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Brain Maturation


In the Brain Maturation research group, we focus on brain and behavioral development during infancy, childhood, and adolescence. We characterize brain and behavioral developmental trajectories in health (typical) and disease (atypical) and elucidate how brain networks map onto developing cognitive and motor functioning. We employ multimodal MRI techniques (e.g., structural, functional, diffusion, spectroscopy) and environmental, biological, cognitive, and clinical assessments in cross-sectional and longitudinal studies of typically developing and at-risk pediatric populations. Measures of interest include global and regional brain structure volumes and shape, cortical thickness and surface area, brain tissue microstructure and chemistry, white matter fiber bundle characteristics, brain activation, structural and functional connectivity, as well as clinical, behavioral, environmental, hormonal, and genetic variables.

brain maturation

Research projects


In the NeuroImaging of Babies during natural Sleep to assess typical development and Cerebral Palsy (NIBS-CP) project, we examine early brain and motor function development in infants at risk for cerebral palsy and typically developing infants. NIBS-CP aims to establish procedures for infant and toddler MRI during natural sleep, thus, without the use of sedation or general anesthesia, in Denmark. A cohort of 200 infants will be followed longitudinally (for three waves) between the ages of 3 months and 2 years with comprehensive assessments of motor functioning and neuroimaging, including structural and diffusion MRI and MR spectroscopy. We aim to establish normative material on the early brain development of Danish children, as well as conduct normative modeling of typical and atypical development to identify deviations in brain development at the level of the single child. We will also map how early brain development relates to motor function and motor development. Identifying predictive brain structural features of motor function and motor development is key to the future use of early MRI in the clinical work-up, as this promotes early diagnosis and (clinical) intervention strategies tailored to the individual child. Read more about the NIBS-CP project here www.drcmr.dk/nibs-cp.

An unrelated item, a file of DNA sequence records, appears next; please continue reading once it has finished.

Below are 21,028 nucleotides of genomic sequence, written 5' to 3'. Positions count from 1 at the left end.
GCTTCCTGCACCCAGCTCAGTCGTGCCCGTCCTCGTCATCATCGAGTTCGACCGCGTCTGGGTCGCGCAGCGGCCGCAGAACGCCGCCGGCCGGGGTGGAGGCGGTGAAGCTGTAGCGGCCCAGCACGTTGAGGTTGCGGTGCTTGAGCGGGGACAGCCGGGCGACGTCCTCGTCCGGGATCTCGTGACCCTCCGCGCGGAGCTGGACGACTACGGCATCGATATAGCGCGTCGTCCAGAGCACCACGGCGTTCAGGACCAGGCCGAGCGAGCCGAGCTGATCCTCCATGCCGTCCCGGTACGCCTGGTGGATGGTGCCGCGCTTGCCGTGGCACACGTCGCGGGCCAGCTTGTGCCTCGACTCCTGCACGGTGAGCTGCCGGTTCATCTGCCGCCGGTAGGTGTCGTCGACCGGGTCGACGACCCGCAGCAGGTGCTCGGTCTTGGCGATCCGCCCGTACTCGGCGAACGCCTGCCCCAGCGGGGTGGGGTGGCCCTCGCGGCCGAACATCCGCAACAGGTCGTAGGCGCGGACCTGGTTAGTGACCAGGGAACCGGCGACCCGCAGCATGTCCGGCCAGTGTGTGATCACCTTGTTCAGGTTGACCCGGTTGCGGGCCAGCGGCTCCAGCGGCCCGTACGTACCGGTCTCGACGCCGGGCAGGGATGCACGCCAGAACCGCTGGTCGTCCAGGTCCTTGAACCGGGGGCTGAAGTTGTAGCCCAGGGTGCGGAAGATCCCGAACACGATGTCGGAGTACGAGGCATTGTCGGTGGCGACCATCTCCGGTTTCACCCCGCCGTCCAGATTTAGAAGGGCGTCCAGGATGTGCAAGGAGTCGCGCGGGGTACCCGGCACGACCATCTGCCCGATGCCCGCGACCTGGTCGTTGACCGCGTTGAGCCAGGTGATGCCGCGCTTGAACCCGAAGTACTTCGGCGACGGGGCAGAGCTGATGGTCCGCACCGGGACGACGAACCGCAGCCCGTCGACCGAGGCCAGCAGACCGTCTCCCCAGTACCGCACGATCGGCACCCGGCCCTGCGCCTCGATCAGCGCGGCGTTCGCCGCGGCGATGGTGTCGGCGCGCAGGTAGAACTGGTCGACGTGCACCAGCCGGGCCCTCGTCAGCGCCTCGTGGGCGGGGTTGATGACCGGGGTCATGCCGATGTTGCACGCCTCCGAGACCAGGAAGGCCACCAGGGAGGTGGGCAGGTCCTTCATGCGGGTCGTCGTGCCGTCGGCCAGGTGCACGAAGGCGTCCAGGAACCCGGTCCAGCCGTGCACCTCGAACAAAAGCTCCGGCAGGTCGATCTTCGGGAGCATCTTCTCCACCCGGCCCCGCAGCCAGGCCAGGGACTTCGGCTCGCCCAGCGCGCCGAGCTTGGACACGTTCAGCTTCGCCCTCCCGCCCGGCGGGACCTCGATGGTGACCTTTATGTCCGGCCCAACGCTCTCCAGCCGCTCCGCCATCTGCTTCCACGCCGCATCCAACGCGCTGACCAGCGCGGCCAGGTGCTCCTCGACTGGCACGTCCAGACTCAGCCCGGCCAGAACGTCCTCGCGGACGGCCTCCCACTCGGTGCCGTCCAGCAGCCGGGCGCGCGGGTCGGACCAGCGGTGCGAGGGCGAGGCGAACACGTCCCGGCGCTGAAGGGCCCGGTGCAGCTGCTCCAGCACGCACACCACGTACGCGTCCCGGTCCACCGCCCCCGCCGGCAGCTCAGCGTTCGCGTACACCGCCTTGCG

MORE2SLEEP - A randomized controlled trial of sleep extension to reduce overweight and improve learning in prepubescent children investigates the effect of sleep extension on adiposity and cognitive function and learning in overweight 6-9-year-old children. The project includes 300 children, who will be randomized into a 3-month sleep extension intervention group or a control group of habitual sleep. Before and after the intervention, children will undergo extensive clinical, physiological, and cognitive assessments as well as EEG. At the DRCMR, we will assess half of the children (n=150) with structural and functional MRI of the brain. MORE2SLEEP is a collaboration with PI Prof. Faidon Magkos and co-PI Assoc. Prof. Jesper Lundbye-Jensen at the Department of Nutrition, Exercise and Sports, University of Copenhagen. Read more about the project here.

The Danish High Risk and Resilience Study - VIA